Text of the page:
Explore your preferred style, practice self-reflection and start learning form the past: 

  • Find a quiet place where you do not could be disturbed. Disconnect, from phone, messengers, people. 
  • Recognize how you are feeling now. Relaxed, stressed, angry, etc.? It is important that you understand in what mental state you are in, this influences your thoughts, your judgements 
  • Remember and focus on a specific situation in the past. What happened? Who were involved? How was the environment? How did you act or react? How did you feel? What triggered your feelings? Did you tried something to avoid? Why? How did it end? 
  • Think and feel through this situation again. Just observe, do not judge, neither someone is judging you. 
  • If it helps you speak loud to yourself or write it down. 
  • Return to the presence 
  • What did you learn from the past? What would you do different and why? How do you feel about it? 

Self-reflection means learning from the past. The more we practice, the more we can get out of it. Reflecting what happened and understanding the reasons why gives us more (self) confidence and help us to succeed in similar situations in the future. 

Mindfulness helps us to apply learnings from the past. Mindfulness is the practice of focusing all our attention to the current moment and accepting it without judgment. Simply said, we need to be aware and present in our current situation. 

 To practice mindfulness:

  1. Make a conscious decision to focus on the present moment, allow yourself to do nothing and just be, look and listen.
  2. Do not think about the past, avoid getting caught up in the future, concentrate on this single moment you are in.
  3. Pay attention to your thoughts, feelings, actions and motivations.
  4. Notice your judgments, in a negative, but also in a positive manner, but let them just pass.
  5. Once you then recognize that this situation feels similar to one in the past, you can start to apply your learnings form the past.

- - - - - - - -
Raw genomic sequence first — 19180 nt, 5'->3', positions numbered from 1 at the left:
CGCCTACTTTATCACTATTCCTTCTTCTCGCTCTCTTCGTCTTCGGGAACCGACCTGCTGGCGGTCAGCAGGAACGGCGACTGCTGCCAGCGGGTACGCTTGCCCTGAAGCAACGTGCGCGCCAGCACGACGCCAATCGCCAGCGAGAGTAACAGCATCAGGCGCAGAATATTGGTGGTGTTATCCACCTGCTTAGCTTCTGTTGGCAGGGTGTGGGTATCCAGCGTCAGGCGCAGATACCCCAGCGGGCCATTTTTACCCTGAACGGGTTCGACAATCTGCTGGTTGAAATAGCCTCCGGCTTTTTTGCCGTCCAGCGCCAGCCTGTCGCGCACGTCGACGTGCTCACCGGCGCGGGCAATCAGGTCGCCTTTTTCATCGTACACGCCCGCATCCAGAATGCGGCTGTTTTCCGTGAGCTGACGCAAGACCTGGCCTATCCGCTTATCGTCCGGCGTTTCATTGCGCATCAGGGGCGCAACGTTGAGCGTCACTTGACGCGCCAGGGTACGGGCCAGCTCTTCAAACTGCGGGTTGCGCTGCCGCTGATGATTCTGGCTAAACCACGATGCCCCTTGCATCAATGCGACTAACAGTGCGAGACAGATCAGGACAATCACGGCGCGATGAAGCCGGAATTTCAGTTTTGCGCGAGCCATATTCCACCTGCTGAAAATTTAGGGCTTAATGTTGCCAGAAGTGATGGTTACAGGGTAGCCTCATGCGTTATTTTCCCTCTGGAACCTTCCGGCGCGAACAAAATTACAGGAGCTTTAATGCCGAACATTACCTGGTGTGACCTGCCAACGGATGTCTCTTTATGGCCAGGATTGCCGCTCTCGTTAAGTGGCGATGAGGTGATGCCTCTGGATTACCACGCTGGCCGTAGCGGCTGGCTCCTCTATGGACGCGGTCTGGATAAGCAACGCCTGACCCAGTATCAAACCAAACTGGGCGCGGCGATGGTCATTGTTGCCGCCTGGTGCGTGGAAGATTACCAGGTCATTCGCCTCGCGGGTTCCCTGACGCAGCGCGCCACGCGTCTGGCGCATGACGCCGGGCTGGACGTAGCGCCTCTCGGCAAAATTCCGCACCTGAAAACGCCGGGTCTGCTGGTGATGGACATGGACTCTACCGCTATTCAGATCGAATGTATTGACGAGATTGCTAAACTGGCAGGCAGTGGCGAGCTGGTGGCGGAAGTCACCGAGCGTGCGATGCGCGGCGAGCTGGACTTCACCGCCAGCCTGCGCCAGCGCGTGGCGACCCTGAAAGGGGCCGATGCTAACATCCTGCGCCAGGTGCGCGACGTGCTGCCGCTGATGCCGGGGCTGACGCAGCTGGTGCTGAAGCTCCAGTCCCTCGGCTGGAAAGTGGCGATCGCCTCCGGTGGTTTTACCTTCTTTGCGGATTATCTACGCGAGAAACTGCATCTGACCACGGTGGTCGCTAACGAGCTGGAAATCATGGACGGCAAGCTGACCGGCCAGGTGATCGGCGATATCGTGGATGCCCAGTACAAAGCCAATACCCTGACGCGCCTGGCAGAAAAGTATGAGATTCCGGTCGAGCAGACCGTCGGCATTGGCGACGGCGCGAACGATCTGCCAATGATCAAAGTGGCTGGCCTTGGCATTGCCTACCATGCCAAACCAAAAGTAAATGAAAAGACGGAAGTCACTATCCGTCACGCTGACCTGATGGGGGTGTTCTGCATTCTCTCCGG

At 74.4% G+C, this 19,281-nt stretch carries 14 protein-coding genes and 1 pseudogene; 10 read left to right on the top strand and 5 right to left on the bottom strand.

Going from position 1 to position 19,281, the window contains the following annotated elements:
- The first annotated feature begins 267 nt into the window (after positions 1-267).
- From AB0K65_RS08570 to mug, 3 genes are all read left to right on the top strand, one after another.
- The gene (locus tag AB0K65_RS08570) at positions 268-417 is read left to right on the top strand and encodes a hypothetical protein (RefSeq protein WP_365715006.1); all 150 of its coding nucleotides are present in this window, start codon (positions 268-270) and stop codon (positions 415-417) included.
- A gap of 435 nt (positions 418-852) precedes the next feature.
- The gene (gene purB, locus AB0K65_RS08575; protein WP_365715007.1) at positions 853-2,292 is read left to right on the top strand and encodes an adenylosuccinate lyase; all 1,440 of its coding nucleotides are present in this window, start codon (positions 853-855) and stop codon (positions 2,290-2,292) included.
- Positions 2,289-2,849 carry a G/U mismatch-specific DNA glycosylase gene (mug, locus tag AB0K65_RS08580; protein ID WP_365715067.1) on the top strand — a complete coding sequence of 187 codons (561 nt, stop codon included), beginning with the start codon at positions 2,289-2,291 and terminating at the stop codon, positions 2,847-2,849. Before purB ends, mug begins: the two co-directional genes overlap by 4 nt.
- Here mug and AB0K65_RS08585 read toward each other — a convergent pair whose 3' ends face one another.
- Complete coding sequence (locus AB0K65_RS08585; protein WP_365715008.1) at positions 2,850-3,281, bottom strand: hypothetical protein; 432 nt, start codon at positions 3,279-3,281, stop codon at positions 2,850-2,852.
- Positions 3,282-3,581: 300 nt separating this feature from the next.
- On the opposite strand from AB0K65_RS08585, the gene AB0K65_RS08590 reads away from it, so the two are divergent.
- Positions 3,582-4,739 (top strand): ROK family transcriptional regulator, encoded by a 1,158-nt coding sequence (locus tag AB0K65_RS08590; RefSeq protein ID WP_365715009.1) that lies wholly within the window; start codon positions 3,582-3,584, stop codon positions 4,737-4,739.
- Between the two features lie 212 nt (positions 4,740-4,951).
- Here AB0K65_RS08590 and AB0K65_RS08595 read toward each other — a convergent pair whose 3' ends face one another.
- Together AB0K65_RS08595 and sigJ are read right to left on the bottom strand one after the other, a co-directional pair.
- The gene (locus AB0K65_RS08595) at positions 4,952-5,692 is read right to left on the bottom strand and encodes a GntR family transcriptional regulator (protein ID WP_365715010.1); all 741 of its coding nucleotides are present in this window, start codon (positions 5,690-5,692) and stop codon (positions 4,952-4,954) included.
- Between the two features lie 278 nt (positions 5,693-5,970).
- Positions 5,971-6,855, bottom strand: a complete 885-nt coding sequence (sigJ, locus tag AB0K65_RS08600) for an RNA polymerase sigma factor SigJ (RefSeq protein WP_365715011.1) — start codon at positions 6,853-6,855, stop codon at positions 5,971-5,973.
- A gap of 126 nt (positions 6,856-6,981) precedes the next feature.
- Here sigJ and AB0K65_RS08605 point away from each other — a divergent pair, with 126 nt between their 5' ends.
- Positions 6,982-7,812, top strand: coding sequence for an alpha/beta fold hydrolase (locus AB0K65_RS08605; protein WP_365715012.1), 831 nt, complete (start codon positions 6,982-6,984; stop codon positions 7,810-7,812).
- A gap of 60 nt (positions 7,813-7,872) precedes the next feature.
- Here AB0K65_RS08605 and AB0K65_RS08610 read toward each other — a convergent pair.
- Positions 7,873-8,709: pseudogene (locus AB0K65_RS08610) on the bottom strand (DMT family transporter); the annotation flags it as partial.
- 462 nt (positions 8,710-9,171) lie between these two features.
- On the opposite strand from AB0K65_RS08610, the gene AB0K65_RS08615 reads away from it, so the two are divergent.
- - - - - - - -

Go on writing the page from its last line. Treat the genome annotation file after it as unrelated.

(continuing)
A good practice to learn to focus on the moment is meditation. For beginners to start with meditation I suggest the Body-Scan Technique. You either sit or lie down in a convenient position and start to bring your attention to your breath. Breathing in, breathing out, regular and calm, moving your attention then to your body. Focus onto your parts of your body, recognize how they feel, up from toes to your head. 

Do you know your values?

Your beliefs become your thoughts,
Your thoughts become your words,
Your words become your actions,
Your actions become your habits,
Your habits become your values,
Your values become your destiny.


Working backwards from Gandhi’s quote, makes us understand that our values drive our habits, actions, words, thoughts and can even trigger our beliefs. 

What is a ‘value’?

According to psychologist Barb Markway and Celia Ampel in The Self-Confidence Workbook, values are the principles that give our lives meaning and allow us to persevere through adversity. 

Different people react differently in the same situation. Simply because they have different values.

One of my major projects failed and I was blamed for that, although I did everything right. The root cause was that my organizational leader has decided to remove key resources from my project for the benefit to get his own project done successfully. One of my colleagues felt bad for me and angry with the organizational leader. He helped argue me to convince the organizational leader that this was not my fault. Another colleague who was in the meeting, seems obviously uninterested and did not say a word. 

We can understand this different reaction better if have a look at the values of my two colleagues. The values of my supporting colleague were associated to empathy and justice, whereby the values of my other colleague might be comfort and career.

Same situation, different reactions. Everyone behaves according to his/her own values. Different people act in a different way. Nothing wrong with that.